Updated: Jul 27
A Valentine evening with 'refugees’
Whilst most people celebrated a romantic Valentines Day with their partners, around a hundred people gathered at the event ‘Refugee Valentine’ on the evening of February 14th in Brighton. The event was organised by Sussex Refugee and Migrant Self Support Group, a group led by migrants, refugees, and asylum seekers, to celebrate love and embrace diversity.
Walking into an independent, artist-led bar called Rose Hall, I could sense its rich cultural dynamics and warm hospitality. A rainbow-background stage with a big sign ‘Love Refugees’, colorful balloons brightening up space, and several paintings done by a local migrant artist, displayed along the wall. Large bowls of home-cooked vegan soup and curry were served and shared among everyone in the spirit of the community. People are from various backgrounds and skin colors, with a wide range of ages and sexualities, together celebrating their differences.
A Queer Anarchist Feminist Band powered the Refugee Valentine’s night with punk attitude and fierce vocals combining with stunning lead hurdy-gurdy and industrial-rave beats. One of the highlights of the night was the auction to support a migrant artist, Momodou Saine, to go through a high-cost immigration battle. A British lady bid £110 to buy his works: The Village and the Baobab Groove. The works raised almost £400 in total and Momodou’ satisfied with a grateful smile.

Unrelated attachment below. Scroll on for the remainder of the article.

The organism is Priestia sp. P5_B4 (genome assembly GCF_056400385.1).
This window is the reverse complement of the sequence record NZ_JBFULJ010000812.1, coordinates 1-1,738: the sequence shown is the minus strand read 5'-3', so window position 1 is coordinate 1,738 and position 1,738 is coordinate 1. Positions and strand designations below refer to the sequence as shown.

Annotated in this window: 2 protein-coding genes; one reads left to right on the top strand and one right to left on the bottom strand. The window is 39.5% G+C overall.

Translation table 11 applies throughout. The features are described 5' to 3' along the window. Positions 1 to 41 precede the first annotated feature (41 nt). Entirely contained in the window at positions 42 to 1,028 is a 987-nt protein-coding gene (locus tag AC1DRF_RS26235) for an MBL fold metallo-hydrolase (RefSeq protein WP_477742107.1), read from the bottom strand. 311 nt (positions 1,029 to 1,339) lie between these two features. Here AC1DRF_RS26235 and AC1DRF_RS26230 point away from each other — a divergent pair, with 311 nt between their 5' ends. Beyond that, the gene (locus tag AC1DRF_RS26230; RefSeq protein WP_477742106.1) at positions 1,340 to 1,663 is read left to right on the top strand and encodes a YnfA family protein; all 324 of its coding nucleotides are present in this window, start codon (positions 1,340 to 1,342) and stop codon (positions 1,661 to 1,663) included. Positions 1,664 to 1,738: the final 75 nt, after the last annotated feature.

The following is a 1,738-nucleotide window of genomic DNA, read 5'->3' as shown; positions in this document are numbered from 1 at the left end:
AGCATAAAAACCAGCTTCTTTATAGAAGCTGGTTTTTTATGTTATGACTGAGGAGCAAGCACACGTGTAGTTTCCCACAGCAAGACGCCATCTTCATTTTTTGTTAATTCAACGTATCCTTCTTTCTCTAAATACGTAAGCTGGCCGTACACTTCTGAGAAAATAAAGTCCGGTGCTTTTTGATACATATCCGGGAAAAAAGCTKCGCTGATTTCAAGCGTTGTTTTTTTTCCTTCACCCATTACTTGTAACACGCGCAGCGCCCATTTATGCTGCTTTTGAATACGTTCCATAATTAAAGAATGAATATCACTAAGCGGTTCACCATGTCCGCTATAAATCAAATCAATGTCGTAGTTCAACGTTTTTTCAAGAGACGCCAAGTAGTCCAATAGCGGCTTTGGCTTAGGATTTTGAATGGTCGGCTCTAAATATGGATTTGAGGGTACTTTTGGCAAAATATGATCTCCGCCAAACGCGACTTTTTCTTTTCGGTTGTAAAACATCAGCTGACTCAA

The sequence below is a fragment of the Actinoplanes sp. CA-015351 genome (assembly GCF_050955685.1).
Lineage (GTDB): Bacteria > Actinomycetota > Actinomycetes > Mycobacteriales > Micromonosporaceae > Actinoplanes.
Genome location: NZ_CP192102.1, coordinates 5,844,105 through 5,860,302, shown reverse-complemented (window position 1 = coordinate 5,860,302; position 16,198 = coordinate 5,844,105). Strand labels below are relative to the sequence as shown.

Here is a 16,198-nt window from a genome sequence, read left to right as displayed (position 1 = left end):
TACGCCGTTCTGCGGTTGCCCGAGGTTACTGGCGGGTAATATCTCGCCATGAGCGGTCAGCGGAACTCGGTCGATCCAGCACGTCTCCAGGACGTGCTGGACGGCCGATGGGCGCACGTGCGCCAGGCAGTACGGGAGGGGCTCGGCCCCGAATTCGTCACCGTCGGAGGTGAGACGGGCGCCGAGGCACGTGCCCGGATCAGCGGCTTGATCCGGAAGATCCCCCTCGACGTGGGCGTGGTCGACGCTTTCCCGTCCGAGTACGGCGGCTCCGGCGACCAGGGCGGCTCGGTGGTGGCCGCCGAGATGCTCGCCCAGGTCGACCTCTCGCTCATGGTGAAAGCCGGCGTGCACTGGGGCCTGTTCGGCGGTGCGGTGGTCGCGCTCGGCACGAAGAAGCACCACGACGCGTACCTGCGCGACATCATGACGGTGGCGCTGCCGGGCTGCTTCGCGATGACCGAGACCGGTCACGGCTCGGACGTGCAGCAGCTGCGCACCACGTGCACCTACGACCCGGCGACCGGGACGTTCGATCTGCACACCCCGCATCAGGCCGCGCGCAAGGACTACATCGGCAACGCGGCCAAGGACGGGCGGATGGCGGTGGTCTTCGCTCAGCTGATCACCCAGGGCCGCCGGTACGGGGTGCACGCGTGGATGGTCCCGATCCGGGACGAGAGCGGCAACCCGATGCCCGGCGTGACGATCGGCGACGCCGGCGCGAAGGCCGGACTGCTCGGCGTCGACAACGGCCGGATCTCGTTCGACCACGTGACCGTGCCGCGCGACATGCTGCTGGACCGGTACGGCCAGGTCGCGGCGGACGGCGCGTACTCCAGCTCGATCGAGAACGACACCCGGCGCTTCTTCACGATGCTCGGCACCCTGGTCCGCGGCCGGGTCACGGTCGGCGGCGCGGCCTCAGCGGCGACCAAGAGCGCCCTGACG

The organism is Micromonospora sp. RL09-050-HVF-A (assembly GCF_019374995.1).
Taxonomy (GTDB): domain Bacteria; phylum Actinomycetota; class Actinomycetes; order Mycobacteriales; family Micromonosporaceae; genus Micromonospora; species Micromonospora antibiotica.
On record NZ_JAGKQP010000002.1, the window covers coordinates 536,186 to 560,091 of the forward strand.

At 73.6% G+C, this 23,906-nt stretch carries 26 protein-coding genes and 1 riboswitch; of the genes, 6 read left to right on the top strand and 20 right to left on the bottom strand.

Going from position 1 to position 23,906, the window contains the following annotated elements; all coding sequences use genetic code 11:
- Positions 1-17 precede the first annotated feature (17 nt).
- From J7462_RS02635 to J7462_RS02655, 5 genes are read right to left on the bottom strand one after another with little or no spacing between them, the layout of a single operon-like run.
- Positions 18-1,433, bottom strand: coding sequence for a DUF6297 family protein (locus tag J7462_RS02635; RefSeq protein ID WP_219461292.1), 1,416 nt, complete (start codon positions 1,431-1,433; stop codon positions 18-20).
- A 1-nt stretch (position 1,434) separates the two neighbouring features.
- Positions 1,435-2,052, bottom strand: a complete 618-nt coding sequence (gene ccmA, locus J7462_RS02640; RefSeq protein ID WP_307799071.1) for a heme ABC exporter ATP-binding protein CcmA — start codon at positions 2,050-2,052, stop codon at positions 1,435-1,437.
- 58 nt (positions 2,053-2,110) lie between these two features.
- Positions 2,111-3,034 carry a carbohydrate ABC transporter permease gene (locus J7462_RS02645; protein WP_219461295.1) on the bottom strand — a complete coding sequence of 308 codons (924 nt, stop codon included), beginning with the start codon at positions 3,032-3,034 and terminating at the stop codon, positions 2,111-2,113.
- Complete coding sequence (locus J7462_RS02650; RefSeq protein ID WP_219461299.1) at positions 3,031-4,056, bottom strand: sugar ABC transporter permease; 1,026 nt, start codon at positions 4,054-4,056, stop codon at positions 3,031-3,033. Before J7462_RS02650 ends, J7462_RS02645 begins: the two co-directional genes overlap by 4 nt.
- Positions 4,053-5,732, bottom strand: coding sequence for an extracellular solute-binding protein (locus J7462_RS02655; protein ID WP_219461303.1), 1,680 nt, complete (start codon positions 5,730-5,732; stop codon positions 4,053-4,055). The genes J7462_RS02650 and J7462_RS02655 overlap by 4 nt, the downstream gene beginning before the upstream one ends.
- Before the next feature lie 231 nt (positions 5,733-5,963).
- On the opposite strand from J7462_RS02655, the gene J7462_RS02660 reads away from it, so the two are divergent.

(Momodoy Saine is standing on the right.)
West African Fusion band, Bakk Lamp Fall, a local international band sparked vibes in the air and brought the night to its peak, singing harmony and resilience with participants dancing without division. Such a beautiful scene provoked the thoughts about the very soul of humanity: we are different, so we are together.
‘Who are refugees? How many refugees are here today?’ I asked myself at the end of the event. And I suddenly realised: ‘does it matter? ‘There were some refugees and migrants, but also some homeless and disabled, some homosexual and heterosexual, some elderly and some youths, does this difference matter?
The categorization of migrants and refugees has separated communities into ‘us’ and ‘them’ and has marginalized the ‘unwanted’. On the night of ‘Refugee Valentine’, we blurred the lines between a foreigner and a local. Instead, we let music, art and love bring us ways to cross borders among people and to enhance inclusion within the society.
Love is political; love is powerful. It can strengthen our agencies and break down segregation as well as bring us beyond hostile political systems to begin rebuilding a community that embraces difference.